User evaluation

The system has been evaluated with 34 blind and partially-sighted users in a first round of evaluation. 11 were students following a computer-related course (one a high-school programmer) and 23 were professional users. Class, use case and state diagrams were evaluated by questionnaire and by assigning the users common tasks for the diagram, such as To which item or items is 'Hypothesis Buffer' connected? The results of this evaluation will inform the next round of development (as have previous rounds of development in the project) including support for UML sequence diagrams.

Results of the latest round of evaluation were largely positive: users were comfortable with the interface and completed the tasks set successfully. The simple but varied user interface features, such as the back function, were well-regarded and allowed different users to employ different strategies. A demand for diagram creation and editing functions was strongly expressed. The next stage of evaluation will use larger diagrams, since the diagrams used were small enough for users to 'chunk' or hold in memory entirely, and strategies and outcomes may well be different.

Some interesting results of the evaluation already conducted included the following. Although a consistent alphabetical order of nodes was presented to the users, they requested variable orders more related to the roles of the nodes: for example, in state diagrams, state nodes should be placed in likely order of occurrence. Whilst using the joystick to provide connection information was successful, support will be given to using the number key pad as a replacement. Like the joystick function, this has problems when multiple nodes are in the same direction, but the problem is exacerbated by having fewer directions to discriminate between the connected nodes. The text-only view was received very positively, as might be expected from software engineers accustomed to using computer code. One user referred to the text-only view as the pseudo code view.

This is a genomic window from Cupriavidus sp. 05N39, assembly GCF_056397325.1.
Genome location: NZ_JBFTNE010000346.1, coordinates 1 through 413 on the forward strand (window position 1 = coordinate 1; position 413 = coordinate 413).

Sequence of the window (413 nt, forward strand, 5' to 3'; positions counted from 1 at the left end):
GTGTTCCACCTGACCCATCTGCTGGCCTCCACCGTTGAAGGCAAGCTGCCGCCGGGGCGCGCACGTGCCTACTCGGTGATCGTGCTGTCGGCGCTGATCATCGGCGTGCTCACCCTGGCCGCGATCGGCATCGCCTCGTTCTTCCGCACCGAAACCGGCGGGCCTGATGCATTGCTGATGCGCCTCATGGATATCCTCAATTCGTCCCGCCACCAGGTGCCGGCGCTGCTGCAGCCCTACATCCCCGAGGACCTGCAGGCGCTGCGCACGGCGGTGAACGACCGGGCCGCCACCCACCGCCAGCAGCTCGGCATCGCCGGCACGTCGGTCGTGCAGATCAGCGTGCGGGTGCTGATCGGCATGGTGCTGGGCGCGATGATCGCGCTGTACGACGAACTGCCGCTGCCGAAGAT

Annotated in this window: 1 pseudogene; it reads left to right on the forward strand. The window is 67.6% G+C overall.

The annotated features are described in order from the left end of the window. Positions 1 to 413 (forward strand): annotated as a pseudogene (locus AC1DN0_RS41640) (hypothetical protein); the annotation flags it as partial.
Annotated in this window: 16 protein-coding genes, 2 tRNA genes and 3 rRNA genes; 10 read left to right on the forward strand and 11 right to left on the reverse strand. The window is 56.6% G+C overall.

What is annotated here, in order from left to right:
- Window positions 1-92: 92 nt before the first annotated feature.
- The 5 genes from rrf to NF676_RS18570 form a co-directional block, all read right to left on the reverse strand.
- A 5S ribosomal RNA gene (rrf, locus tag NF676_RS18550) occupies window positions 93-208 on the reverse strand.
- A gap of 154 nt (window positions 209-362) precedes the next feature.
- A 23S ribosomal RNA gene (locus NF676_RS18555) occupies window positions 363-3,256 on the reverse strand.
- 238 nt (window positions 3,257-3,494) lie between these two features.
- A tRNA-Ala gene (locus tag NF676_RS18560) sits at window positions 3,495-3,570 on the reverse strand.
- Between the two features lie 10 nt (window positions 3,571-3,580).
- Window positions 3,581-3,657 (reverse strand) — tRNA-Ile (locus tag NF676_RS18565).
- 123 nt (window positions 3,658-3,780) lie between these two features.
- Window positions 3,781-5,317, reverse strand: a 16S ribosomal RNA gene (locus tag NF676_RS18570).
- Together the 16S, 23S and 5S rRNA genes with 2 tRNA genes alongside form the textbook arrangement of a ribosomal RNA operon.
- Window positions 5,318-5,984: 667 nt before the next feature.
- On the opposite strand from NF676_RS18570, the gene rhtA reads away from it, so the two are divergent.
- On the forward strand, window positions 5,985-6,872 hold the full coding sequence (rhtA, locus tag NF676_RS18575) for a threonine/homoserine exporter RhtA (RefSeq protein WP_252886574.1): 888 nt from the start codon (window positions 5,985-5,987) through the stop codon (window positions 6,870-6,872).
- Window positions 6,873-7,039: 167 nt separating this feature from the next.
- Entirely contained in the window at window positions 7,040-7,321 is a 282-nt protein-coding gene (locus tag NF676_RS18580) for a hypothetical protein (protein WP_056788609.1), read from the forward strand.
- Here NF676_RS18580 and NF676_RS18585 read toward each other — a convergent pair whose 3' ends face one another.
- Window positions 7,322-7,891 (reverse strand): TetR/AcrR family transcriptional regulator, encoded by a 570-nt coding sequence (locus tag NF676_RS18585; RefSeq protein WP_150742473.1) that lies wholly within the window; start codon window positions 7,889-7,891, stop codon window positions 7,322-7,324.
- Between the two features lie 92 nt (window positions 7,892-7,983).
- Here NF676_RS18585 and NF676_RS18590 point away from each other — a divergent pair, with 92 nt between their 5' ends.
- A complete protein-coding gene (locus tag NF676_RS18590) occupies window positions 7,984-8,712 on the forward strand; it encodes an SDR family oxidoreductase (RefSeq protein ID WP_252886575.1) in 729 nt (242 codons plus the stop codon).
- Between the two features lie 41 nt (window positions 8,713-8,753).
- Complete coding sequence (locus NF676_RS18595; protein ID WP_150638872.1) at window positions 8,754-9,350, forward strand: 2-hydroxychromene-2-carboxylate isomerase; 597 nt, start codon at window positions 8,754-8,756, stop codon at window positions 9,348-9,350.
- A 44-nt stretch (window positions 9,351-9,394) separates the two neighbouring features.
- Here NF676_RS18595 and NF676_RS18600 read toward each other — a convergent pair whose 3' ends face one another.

Further development of the system based on these results are hoped to deliver a useful UML tool for blind people working in software development.